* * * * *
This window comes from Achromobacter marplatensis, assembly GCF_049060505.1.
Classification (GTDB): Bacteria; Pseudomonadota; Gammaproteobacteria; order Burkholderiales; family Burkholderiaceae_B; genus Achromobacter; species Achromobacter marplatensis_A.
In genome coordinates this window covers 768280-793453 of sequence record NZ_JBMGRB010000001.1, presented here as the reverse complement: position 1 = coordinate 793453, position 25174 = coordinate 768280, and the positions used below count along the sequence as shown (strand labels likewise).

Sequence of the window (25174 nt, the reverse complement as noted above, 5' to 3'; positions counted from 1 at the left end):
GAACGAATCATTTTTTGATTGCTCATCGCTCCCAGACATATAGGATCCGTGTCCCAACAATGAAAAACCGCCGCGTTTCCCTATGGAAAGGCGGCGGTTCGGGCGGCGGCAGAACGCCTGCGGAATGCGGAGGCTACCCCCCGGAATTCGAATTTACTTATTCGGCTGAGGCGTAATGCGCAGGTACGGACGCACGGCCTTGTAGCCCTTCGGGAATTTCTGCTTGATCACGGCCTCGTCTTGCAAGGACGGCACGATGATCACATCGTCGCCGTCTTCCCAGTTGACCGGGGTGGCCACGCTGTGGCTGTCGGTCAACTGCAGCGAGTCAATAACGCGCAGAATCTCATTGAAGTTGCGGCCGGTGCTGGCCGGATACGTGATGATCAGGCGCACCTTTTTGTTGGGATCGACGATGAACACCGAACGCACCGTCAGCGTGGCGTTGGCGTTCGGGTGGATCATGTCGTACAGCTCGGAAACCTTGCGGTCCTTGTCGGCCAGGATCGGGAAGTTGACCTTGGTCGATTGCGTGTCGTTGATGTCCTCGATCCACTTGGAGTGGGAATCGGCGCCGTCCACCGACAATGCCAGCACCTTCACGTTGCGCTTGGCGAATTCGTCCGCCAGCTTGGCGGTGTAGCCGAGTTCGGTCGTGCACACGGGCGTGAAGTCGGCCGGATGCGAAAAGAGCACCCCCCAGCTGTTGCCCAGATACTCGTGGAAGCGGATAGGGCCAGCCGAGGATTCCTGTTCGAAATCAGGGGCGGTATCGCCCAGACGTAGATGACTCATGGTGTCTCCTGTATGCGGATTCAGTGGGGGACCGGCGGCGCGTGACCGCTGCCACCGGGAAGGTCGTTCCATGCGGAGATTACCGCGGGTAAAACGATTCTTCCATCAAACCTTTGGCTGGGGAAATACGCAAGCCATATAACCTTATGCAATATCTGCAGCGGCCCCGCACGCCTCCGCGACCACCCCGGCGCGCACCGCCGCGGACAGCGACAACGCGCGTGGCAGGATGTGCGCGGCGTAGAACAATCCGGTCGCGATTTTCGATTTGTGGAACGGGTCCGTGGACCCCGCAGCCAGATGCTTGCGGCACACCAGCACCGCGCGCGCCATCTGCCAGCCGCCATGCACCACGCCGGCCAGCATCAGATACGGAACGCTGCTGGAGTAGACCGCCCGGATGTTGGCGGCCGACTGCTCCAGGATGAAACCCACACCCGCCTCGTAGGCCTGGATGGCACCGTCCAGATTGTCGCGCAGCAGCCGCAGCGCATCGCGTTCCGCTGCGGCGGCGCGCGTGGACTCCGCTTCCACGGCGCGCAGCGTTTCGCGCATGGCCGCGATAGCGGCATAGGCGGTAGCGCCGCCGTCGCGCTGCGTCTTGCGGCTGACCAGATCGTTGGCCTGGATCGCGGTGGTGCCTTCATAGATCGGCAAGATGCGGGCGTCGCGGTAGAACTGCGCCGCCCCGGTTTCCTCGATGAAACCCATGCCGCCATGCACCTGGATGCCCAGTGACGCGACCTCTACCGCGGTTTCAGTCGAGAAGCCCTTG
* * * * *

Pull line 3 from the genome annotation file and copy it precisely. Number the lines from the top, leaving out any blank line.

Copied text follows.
In genome coordinates this window covers 768280-793453 of sequence record NZ_JBMGRB010000001.1, presented here as the reverse complement: position 1 = coordinate 793453, position 25174 = coordinate 768280, and the positions used below count along the sequence as shown (strand labels likewise).